Craig Strong

"The reason we count murrelets at sea is, of course, because in the forest they are flying around at really high speeds in the dawn or dusk and while you can see them and hear them there is no way you can get a handle on their populations", says Craig Strong of Crescent Coastal Research.

Ken Burton, wildlife biologist, vice president of the Redwood Region Audubon Society, Friends of the Arcata Marsh docent, and author, interviews Strong on the status of Marbled Murrelets on the north coast and his murrelet monitoring program.


John Abela, Flickr CC.

Titlow Hill has been the location of illegal and unpermitted activities for decades. From building roads to sub-dividing and selling parcels, the development in this area poses major risks to its environment, wildlife, and people. The site is about twelve miles west of Willow Creek and bounded by Highway 299, Titlow Hill Road/US Route 1, and upper Redwood Creek.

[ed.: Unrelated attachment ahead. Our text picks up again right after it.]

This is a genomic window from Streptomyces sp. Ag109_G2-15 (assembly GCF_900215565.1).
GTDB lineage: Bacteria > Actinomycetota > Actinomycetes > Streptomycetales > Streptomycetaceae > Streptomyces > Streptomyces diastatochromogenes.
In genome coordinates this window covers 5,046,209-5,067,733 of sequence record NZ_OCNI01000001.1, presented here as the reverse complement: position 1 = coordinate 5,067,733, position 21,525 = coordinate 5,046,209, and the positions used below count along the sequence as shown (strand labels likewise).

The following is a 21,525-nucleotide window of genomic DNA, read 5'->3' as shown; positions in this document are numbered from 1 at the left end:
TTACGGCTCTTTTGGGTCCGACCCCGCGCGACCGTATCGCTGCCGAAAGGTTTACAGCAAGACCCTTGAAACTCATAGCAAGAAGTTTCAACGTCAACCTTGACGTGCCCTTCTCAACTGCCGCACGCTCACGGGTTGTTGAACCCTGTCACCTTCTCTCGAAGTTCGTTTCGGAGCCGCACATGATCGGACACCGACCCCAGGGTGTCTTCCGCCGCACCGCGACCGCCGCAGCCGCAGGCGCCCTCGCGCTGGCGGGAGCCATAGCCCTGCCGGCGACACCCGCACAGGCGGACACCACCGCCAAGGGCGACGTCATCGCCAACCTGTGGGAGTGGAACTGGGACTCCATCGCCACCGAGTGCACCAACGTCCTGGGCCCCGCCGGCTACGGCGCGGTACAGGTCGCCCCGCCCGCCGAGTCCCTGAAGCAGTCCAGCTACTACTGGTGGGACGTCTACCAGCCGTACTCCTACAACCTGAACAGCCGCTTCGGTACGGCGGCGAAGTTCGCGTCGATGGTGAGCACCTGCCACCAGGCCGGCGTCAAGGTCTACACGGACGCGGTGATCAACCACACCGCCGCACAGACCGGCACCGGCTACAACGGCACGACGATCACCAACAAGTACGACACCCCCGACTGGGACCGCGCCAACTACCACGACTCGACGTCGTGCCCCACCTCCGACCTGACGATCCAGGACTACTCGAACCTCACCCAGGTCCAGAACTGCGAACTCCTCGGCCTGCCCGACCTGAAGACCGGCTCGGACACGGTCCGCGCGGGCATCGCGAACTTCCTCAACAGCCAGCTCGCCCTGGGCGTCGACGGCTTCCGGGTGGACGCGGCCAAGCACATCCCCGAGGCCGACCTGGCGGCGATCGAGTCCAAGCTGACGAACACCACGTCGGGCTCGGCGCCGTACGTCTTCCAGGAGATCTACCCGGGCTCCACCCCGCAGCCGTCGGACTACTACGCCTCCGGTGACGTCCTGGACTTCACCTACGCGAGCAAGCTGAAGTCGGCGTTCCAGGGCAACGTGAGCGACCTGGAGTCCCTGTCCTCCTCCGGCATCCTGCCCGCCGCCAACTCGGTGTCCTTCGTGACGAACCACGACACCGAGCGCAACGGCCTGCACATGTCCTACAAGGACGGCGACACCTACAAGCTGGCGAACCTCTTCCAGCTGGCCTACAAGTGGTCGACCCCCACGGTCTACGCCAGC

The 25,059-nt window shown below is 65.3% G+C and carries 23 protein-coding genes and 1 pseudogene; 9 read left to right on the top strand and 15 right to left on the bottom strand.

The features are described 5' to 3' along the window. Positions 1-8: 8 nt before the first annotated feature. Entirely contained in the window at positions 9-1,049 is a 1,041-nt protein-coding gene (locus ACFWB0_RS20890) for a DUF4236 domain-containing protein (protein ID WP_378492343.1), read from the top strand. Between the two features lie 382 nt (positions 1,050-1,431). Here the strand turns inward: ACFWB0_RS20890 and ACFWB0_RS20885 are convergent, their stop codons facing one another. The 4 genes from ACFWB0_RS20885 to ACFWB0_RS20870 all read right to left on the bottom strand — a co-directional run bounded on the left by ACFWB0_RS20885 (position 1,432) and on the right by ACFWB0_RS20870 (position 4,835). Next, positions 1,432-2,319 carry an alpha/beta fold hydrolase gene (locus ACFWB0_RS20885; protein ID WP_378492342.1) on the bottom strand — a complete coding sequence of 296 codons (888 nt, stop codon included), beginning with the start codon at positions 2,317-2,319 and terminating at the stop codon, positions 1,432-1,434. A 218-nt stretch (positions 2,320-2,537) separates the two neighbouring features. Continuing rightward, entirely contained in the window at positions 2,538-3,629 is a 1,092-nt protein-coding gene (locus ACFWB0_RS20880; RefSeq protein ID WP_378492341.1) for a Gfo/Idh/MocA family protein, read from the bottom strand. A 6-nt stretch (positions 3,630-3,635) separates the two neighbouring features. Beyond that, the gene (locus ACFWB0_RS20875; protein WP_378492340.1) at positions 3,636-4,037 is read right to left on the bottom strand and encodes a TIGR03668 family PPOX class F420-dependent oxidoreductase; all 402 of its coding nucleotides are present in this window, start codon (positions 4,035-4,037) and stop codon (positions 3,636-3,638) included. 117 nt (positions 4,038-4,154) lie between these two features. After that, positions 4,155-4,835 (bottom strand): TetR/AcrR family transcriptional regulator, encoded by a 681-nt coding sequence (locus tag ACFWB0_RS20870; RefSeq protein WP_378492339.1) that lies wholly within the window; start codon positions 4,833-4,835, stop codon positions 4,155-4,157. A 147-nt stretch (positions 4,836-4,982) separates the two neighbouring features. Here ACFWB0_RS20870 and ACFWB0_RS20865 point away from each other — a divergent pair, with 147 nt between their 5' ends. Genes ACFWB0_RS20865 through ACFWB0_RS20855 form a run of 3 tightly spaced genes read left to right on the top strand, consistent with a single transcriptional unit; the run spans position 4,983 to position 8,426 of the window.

Is It Safe To Eat Fish from Humboldt Bay?

Mar 15, 2018
Jennifer Kalt / Humboldt Baykeeper

Have you wondered whether it is safe to eat fish from Humboldt Bay? Humboldt Baykeeper has been testing mercury levels in local fish with today’s guest, fisheries consultant Ross Taylor.

How Can We Make the Redwoods More Inclusive?

Mar 8, 2018
Ruby Rodriguez / Latino Outdoors

Close your eyes and think of an "environmentalist." What do you see? If its an old white guy (probably with a beard and a walking stick), you are not alone! Environmentalism has a diversity problem. It's not that people of color don't care about the environment—polls show that they do, and at levels that surpass white people—but the environmental movement has not made space for their inclusion.

Scott Dam
Rob Badger / Friends of the Eel River